If you’re like me, you’re a rock/metal/blues guitarist who has caught the jazz bug at some point and have been frustrated with your progress . It can be overwhelming at first as most teachers will give you an incredible amount of material to study. While there is a lot of work involved I’ve given a lot of thought to presenting you with a more structured approach to learning jazz guitar.
A great place to start if you have a rock, blues or metal background or even if you’re new to guitar altogether is the jazz blues. Jazz blues is a modified version of the ‘regular’ 3 chord I-IV-V blues. It can be scary and intimidating at first as there are more chords and often unfamiliar keys. So a 12-bar Bb jazz blues will look something like this (there are many variations):
Bb7 / Eb7 / Bb7 / Bb7
E7 / E#dim7 / Bb7 / G7
Cm7 / F7 / Bb7 G7 / Cm7 F7
The last four chords are 2 per measure. Here’s a PDF of the progression to give you a better idea.
A jazz guitar tone will generally be a clean tone, with some reverb and turn down the treble on your guitar and amp, more of a mid-range sound. On an electric guitar I use my neck pickup.
With jazz we have to be a lot more aware of the underlying chords since many of our blues/rock licks won’t work too well. I think this is why we have so many problems with jazz, is a general lack of awareness of how to play over chord progressions, other than playing in the general key of the tune.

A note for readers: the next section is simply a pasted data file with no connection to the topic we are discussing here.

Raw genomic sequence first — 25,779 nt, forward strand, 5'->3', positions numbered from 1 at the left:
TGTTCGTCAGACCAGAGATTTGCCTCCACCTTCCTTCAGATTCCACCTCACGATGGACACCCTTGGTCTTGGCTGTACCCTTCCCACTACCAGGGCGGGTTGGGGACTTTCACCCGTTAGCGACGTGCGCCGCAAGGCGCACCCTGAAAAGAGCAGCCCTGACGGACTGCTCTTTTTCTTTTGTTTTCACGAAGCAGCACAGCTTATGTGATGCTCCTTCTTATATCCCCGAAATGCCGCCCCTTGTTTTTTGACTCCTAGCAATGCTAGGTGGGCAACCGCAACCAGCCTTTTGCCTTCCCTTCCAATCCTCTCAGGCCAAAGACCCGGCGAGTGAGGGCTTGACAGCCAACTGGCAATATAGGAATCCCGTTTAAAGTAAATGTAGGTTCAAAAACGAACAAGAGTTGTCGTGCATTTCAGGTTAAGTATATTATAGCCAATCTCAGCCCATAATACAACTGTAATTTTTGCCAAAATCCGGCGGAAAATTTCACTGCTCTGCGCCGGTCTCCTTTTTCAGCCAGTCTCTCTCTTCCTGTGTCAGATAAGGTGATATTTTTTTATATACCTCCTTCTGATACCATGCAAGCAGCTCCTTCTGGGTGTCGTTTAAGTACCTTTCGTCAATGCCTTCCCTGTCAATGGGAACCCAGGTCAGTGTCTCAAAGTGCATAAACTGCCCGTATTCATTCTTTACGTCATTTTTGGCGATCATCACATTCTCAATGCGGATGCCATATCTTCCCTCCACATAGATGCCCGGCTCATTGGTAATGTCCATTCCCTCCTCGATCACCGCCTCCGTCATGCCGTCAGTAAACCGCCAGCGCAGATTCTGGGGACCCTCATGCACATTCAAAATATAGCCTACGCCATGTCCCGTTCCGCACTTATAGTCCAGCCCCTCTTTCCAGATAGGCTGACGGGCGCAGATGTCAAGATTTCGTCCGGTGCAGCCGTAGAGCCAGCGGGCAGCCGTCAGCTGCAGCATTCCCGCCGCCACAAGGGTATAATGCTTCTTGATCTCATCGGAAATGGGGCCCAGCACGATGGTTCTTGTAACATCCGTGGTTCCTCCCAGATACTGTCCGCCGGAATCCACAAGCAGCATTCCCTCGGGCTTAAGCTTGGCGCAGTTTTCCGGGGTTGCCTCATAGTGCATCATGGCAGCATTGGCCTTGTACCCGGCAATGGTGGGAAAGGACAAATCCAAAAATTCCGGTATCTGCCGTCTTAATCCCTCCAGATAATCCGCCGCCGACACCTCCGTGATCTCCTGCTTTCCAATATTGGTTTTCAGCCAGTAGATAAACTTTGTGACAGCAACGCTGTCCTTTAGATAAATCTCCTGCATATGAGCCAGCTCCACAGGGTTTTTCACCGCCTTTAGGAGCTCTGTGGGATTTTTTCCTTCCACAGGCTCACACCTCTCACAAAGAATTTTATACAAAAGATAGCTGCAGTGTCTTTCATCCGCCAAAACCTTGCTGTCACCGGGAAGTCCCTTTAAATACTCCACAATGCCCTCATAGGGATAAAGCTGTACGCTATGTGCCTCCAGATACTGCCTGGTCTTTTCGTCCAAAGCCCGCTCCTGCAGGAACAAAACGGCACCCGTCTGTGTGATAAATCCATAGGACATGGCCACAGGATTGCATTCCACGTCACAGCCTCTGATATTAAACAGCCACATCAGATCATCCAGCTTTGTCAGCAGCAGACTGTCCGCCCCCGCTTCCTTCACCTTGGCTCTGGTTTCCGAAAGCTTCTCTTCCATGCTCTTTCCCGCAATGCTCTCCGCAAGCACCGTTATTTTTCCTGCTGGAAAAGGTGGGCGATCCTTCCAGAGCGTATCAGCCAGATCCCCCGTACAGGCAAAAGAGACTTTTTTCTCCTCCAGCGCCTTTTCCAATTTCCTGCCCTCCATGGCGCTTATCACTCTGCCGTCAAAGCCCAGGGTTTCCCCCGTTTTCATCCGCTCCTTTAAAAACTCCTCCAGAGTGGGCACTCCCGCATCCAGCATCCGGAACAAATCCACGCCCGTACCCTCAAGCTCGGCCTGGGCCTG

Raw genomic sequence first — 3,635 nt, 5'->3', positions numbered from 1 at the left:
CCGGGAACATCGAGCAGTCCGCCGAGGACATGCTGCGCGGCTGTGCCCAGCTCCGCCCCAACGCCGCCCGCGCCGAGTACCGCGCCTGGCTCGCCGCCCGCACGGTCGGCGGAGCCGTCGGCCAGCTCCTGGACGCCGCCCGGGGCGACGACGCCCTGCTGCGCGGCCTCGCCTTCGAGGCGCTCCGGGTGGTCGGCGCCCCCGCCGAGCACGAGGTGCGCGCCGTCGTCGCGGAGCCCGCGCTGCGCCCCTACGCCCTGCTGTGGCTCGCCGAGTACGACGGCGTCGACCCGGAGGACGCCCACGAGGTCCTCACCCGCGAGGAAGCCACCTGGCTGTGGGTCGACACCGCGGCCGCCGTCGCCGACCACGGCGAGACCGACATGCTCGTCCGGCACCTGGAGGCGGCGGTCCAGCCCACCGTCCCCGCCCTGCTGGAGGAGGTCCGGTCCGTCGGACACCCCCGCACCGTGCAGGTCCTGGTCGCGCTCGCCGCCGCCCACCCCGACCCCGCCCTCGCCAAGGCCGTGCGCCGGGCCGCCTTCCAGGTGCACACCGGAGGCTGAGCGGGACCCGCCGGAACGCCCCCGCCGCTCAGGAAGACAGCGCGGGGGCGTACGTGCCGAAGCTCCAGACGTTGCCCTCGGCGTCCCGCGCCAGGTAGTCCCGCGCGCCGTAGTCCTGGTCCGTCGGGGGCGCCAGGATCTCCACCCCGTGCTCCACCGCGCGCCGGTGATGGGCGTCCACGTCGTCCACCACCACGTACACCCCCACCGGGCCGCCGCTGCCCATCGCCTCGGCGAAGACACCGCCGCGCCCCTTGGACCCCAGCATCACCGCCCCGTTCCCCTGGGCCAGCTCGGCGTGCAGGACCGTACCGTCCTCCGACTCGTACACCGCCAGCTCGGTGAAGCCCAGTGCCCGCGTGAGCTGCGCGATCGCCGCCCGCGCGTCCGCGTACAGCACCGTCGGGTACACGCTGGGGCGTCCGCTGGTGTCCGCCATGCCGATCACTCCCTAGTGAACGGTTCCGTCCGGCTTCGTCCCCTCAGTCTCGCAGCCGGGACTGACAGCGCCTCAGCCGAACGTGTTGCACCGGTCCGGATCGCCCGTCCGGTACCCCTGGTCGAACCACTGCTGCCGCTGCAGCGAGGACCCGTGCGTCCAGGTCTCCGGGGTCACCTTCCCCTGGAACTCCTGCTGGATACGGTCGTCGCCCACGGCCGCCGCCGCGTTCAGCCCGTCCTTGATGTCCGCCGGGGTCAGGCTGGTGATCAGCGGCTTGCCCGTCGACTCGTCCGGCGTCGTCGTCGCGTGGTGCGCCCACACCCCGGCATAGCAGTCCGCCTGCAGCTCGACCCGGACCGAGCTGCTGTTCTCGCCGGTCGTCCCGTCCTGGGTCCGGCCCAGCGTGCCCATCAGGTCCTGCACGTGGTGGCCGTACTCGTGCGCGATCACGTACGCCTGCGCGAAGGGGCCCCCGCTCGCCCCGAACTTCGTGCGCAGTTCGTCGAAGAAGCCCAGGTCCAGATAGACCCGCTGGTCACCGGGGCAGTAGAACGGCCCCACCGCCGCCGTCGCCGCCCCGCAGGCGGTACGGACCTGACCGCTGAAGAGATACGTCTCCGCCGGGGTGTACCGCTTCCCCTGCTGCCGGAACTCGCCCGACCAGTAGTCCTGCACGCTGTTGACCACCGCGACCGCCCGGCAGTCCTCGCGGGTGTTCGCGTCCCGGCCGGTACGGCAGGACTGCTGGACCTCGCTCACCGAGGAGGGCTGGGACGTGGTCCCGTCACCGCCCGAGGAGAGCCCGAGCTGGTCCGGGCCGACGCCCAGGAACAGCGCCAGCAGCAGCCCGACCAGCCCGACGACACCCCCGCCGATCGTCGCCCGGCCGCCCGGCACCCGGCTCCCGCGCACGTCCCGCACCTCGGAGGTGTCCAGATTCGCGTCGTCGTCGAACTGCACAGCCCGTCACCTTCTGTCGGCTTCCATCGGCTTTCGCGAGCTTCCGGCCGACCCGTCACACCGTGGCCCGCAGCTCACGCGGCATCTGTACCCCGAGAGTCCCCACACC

For soloing, we could talk about a lot of theory but I don’t want to go there right now. Instead a very effective way to start soloing is to learn 2 to 4 bar phrases that you pick up from other solos. The easiest way to get started and to mimic what singers do in blues is to divide the 12 bar blues into 3 groups of 4 bars (measures). So play a 4 bar phrase, repeat the same basic phrase over the next 4 bars that fits the chords. Do a final similar phrase over the final 4 bars but make it sound more complete by say, landing on root notes (ie. Bb).
Here’s an example of a basic jazz blues solo. It is quite repetitious but we have to start simple. I’ve taken a little 4 note motif and repeated it, modifying it slightly to fit each chord. The final four bars stars out repeating the same idea but expands upon it a little taking into account the current chords. You’ll notice a lot of chord tones such as D over Bb7 (the major third), Db over Eb7 (the minor 7th), etc. So get to know your chord tones. Repeating melodic contours and rhythms is very effective but you don’t want to over do it.
Here’s the Jazz Blues Solo PDF.
Here’s the blues solo mp3 played by Guitar Pro 6.
Jazz Blues Solo.mp3
So to summarize, a very effective method to learn jazz soloing is to think in phrases, intelligently cut and paste them into solos, use repetition and development of the phrases, understand why the phrases work, create your own by modifying existing phrases.
Here’s a video to explain the progression and transitioning from blues to jazz blues.
Check out my Soloing Over Changes lesson if you’re looking to start doing some jazz soloing, or you can use it for any other style to be more melodic.